Along the way, Doug tells me about his Medicinal Native Plant Hike, and picks off the young shoots of the hangihangi and gives them to me to eat. They taste like peas. He points out the native fuchsia, telling me that the healer said it was used to cure female ills, and the totara, for male troubles.
At the hot spring, we strip off and sit in the thermal bath, the stones burning our feet. Light rain falls, dappling the surface of the river, already pockmarked from where geothermal bubbles are breaking the surface. I sweep more hot water from the next pool into ours. It burns; it must be close to 60 degrees.
It is a magical spot, and I realise I haven’t really been fair to Taupo, and the whole place is beautiful and my parents’ divorce and my dad’s pain and the kauri chopping board in the wrong house have poisoned it in my mind, like the faint scent of sulphur that occasionally wreathes the breath of the wind.
I recall that I now have that chopping board at home. Maybe I should have brought it here, and burned it, or something.
I confess to Doug that I have a crush on the young man in Partner Yoga.
“I knew it,” he says.
I confess that I thought he was going to break up with me.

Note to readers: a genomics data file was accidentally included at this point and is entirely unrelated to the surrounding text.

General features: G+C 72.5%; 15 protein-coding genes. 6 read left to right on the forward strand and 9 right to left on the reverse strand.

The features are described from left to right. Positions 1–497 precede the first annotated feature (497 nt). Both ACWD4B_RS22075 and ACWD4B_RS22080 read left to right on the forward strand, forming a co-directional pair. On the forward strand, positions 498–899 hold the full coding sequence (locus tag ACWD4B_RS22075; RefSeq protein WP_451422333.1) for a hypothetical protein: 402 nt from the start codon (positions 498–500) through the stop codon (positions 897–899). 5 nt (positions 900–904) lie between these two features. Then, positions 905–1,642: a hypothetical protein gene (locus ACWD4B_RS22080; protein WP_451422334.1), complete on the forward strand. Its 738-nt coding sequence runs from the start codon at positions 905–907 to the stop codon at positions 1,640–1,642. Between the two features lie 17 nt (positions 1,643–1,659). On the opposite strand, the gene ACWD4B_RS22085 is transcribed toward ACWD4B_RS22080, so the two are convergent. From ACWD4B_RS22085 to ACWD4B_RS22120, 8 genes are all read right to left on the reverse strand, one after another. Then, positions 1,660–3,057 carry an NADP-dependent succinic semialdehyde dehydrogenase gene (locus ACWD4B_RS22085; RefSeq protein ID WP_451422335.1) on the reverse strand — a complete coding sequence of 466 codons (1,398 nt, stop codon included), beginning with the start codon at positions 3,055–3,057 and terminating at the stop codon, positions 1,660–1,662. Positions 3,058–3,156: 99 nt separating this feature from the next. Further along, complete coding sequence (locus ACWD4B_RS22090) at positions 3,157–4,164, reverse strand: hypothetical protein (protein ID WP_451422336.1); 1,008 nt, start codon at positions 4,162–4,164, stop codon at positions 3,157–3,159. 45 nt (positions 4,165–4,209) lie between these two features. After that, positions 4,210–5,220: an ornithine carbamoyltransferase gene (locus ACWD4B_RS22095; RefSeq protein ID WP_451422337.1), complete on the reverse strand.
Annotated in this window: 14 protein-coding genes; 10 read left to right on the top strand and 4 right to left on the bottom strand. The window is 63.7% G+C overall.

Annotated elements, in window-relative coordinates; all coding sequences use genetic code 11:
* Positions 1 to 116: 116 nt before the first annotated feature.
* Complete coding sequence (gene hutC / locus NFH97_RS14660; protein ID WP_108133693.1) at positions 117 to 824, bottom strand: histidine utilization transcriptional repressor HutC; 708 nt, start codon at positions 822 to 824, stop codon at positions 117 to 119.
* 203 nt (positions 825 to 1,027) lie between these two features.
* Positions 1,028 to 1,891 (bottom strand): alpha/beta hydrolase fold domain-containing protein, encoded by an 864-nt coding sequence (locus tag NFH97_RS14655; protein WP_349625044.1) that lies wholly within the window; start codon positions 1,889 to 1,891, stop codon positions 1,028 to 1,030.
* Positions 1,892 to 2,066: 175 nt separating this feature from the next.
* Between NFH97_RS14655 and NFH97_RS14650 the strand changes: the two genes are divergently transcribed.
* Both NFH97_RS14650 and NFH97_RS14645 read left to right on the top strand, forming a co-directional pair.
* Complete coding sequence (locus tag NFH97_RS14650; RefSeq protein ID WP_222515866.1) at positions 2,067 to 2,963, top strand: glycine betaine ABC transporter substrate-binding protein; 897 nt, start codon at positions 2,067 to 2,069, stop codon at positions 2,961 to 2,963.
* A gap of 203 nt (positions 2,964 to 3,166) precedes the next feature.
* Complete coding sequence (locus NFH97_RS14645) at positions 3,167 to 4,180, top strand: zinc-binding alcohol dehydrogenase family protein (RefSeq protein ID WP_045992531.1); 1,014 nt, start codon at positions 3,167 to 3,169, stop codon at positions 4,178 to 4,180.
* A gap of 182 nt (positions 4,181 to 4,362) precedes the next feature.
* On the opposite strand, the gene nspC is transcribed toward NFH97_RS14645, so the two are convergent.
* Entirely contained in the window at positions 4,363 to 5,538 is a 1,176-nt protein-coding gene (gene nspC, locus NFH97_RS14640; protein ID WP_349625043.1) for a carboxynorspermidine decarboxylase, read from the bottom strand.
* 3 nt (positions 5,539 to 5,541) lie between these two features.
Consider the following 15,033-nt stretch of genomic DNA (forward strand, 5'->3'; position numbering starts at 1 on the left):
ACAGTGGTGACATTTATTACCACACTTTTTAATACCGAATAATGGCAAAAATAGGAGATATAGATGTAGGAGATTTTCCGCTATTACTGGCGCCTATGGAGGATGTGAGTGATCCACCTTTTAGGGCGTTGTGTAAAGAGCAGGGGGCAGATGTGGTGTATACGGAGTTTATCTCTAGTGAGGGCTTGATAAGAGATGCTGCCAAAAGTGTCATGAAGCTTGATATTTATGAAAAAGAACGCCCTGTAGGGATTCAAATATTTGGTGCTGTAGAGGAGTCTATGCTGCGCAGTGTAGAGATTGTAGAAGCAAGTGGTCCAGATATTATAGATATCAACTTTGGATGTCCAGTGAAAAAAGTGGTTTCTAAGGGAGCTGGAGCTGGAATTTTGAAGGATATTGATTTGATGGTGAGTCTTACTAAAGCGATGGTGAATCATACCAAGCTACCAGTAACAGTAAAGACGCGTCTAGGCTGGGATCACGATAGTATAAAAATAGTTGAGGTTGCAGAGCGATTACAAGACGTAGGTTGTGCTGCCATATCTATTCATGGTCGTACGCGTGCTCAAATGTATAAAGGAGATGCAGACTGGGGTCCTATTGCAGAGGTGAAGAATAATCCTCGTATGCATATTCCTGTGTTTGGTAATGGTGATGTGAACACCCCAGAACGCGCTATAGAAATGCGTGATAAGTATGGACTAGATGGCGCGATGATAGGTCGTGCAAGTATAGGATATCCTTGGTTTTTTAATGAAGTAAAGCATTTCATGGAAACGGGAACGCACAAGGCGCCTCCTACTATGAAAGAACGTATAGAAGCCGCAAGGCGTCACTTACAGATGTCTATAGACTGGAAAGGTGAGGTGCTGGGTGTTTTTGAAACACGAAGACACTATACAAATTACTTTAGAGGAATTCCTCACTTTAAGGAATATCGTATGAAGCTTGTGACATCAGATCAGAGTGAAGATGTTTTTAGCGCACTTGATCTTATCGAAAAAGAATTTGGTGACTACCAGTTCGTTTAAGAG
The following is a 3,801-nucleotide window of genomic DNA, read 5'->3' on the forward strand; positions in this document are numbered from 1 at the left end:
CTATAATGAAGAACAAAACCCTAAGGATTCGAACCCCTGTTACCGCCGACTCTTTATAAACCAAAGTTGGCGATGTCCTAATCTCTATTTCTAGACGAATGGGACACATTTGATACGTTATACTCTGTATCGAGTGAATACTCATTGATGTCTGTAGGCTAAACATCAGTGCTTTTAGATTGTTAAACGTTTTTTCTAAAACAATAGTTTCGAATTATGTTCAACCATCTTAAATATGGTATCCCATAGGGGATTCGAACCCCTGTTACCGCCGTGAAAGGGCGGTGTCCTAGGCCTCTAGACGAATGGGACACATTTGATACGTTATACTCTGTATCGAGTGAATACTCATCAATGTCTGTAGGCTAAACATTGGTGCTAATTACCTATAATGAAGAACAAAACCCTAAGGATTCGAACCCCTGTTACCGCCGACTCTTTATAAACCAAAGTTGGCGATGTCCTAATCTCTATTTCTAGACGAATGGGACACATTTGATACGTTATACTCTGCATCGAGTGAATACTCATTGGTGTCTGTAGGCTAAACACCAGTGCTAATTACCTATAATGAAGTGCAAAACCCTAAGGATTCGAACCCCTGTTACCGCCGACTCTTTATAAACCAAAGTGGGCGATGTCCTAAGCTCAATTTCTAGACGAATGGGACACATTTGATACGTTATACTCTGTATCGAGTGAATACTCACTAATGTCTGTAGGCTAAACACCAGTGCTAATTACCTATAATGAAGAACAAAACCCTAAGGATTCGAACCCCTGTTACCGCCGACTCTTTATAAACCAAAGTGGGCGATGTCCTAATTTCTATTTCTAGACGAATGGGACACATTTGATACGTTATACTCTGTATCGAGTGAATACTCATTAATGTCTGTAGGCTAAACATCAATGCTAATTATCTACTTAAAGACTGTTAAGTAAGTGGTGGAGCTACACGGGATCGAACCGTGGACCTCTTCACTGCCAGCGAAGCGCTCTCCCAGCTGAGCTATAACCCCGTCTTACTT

“That’s the last thing I want,” he says. “Who else would put up with me?”
“No one,” I say.
“And who else would put up with you?”
He says he just wants to work things out by himself. That Wanderlust has given him time to think. That the talks and classes have unlocked something that has been stuck for a long time. That I should shut up sometimes. That he prayed again, and it wasn’t really Eastern or Western but he did it, for the first time in ages.
I begin to hope the ice-water ghost has buggered off. It’s not the first time I’ve hoped that, and it won’t be the last, but it is nice to sit in the hot pool for a bit and think what that would be like, anyway. Time to go home, and get him to build that shed. Oh right. I should shut up sometimes.
“What were you doing in the kitchen the other night?” I ask.
“Playing Scrabble,” he says.
Above the pool, where the underground heat warms the air, wild blackberries are ripening more quickly than those around them. Some of them are ripe already.
I pick off a few, and eat them.